Document Type

Open Access Thesis

Embargo Period

4-25-2015

Degree Program

Kinesiology

Degree Type

Master of Science (M.S.)

Year Degree Awarded

2015

Month Degree Awarded

May

Advisor Name

Sofiya

Advisor Last Name

Alhassan

Co-advisor Name

John

Co-advisor Last Name

Sirard

Third Advisor Name

Patty

Third Advisor Last Name

Freedson

Abstract

Pediatric obesity is a significant clinical and public health issue for African American girls in which low physical activity (PA) is a contributor. The mother-daughter relationship (MDR) has rarely been examined in the context of improving health behaviors such as PA and mental health outcomes (MHO) within this population. PURPOSE: To examine if change in PA following a 12-week culturally-tailored mother-daughter PA intervention predicts change in MHO variables (self-esteem, depressive symptoms, body image dissatisfaction) and MDR in pre-adolescent African American girls. METHODS: Mothers (n=27; age=36.0±17.0 years; body mass index (BMI)=34.0±7.4 kg/m2) and daughters (n=27; age=9.0±1.4 years; BMI=20.3±5.7 kg/m2, BMI percentile=73%) randomized to the mother-daughter dance group were examined in this analysis. Physical activity levels were assessed with Actigraph GT3X+ accelerometers for seven days and validated questionnaires. Mental health outcome variables and MDR were assessed using validated questionnaires. Spearman correlations were used to examine associations between variables. MANOVA was used to assess differences in PA levels across three time points. Paired t-tests and ANOVA were used for MHO variables and MDR across two and three time points, respectively. Simple regression was used to assess if PA self-efficacy and MDR mediated changes in PA. Hierarchical linear modeling (HLM) assessed if changes in PA variables predicted changes in MHO variables. RESULTS: Several significant correlations were observed at baseline and post-intervention such as the negative relationships between daughters’ light PA (% time) and depressive symptoms as well as a daughters’ BMI percentile and body image dissatisfaction. Significant reduction was observed in daughters’ self-reported PA (p=0.04) pre- to post-intervention. No other significant changes were observed. Change in PA did not predict change in MHO variables, but there was a negative effect of average BMI percentile on self-esteem (p=0.017) and body image dissatisfaction (p=0.002). CONCLUSION: In this sample of pre-adolescent African American girls, change in objectively measured PA did not predict change in MHO. The lack of significant findings could be attributed to low attendance of the intervention. Future studies should examine these relationships in a larger sample and explore the use of technology to combat low attendance.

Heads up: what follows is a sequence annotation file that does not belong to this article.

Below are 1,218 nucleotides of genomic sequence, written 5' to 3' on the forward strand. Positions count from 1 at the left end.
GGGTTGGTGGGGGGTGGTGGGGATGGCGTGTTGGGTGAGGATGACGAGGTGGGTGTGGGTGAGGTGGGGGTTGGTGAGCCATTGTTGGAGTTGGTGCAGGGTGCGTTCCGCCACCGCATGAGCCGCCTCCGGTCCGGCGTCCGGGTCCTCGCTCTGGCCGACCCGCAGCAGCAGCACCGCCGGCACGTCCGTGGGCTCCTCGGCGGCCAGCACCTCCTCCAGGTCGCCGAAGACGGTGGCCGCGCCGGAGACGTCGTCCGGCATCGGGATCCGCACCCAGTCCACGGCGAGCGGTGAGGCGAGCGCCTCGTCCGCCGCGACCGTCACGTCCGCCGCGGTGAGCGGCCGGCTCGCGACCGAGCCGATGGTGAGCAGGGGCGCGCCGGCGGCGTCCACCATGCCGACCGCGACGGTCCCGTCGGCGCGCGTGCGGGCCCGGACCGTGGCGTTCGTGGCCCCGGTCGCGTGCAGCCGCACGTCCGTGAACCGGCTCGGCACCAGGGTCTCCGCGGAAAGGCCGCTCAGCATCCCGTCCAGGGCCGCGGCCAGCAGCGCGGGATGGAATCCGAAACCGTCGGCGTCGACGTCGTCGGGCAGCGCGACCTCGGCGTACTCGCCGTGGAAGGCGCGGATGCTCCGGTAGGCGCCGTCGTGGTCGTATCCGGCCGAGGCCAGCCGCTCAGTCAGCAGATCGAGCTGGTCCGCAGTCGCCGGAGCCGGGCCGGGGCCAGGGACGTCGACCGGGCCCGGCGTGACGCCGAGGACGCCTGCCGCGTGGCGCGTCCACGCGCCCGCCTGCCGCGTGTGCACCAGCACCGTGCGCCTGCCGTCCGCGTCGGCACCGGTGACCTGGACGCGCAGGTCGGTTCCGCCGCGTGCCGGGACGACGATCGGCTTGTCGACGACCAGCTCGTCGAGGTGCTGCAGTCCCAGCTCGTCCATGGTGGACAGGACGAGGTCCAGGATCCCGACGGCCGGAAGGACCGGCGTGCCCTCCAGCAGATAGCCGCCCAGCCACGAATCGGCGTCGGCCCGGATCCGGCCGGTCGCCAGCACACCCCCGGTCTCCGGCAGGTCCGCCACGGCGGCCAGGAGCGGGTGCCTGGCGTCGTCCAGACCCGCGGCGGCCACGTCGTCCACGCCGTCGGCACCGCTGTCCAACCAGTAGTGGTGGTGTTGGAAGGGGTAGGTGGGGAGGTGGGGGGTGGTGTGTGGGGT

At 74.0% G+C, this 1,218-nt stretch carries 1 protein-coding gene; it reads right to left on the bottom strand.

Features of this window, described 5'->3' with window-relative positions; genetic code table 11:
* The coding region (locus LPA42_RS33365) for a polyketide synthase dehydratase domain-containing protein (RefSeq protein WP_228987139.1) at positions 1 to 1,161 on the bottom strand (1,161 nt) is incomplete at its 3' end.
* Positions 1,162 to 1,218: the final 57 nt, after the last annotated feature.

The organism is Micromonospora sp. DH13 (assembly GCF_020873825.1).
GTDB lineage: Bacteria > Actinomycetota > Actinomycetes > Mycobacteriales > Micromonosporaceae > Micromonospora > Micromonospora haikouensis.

Share

COinS